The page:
I don’t remember much about his home except for the antique MG parked in the garage and the general sense of 221B Baker Street inside. There was nothing special about the outside – just another house along the block that looked like any other block. Inside he had books lying about in stacks, the room smelled of cigarette smoke, and the carved bowsprit of a sailing boat rested against the fireplace. He sat on his bed in the corner of the room and smoked. I was surprised at how large he was and at his age. It hadn’t occurred to me that the handsome naval officer with the pretty young wife would be…well, old and fat. We made small talk about work and the weather and I asked what he thought about the response to ASM. He was flabbergasted, he said. He intended to write what he thought was a special little story and was overwhelmed that so many people were touched by it. He laughed and said that someone had purchased 400 copies to hand out to friends. I wondered aloud about how much money that would cost. “Forget the money,” he said. “I’m more impressed that someone has 400 friends!” We talked about new things he was writing. In response to the enormously receptive response to ASM he said he was working on an expanded version. He had a novel in the works and was writing some for magazines. We talked about music and I asked him if he had considered how his life mirrored Dvorak’s ‘Humoresque.’ He was puzzled but it seem obvious to me: “the piece starts with a happy lilting spring-like theme and then sinks into something dark before emerging light and airy again.” He took a long drag from his cigarette. “I’ve never thought of that. I doubt, though, that I’ll ever listen to it again without thinking about it.” I wasn’t sure if he was happy about that or not.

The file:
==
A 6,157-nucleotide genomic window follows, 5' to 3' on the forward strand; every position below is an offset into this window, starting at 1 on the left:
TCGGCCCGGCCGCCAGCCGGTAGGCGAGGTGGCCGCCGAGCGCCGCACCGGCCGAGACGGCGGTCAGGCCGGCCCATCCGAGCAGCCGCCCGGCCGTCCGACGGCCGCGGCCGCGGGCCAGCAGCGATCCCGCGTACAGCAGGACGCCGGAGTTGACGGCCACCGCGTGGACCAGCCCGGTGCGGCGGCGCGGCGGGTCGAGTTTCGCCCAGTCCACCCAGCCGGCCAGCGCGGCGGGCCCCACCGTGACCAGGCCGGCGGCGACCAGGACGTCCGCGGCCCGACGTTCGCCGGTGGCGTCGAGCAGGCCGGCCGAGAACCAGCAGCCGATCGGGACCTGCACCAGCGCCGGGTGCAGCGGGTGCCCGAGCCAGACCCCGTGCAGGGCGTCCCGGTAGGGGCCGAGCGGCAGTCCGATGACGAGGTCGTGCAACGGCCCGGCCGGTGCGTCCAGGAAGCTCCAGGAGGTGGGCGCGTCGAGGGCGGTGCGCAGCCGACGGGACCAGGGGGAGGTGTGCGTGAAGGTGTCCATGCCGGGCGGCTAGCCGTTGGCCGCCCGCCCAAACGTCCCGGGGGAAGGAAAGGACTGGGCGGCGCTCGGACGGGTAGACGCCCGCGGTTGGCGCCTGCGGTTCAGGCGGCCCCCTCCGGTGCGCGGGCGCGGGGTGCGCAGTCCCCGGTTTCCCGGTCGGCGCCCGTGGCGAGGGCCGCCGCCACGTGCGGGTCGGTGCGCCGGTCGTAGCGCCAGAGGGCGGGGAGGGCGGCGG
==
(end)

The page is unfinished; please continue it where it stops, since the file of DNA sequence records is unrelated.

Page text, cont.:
As much as he was open and cordial (he had, after all, invited an almost complete stranger into his house) he also struck me as a no-nonsense kind a character. He felt no compunction in correcting me when needed but never came off as arrogant. I would describe him as professorial. I didn’t want to overstep his largess so stayed just an hour or so. He smoked a couple of cigarettes while I was there, apologized for not inviting me to church, and didn’t object when I said it was time to go. He walked me to the door, we shook hands, and I left, promising to read his new book. I followed his work as closely as I could in those pre-internet days and read everything I could by him. Though I didn’t always agree with him I did always learned something and, more than that, I always enjoyed the way he strung words together and I think this would have made him happiest. Of course I was saddened to hear of his passing but still find people who have kept his story of the Shinning Barrier alive and still read and re-read his stories and poetry. I am grateful that I was able to spend and afternoon with him.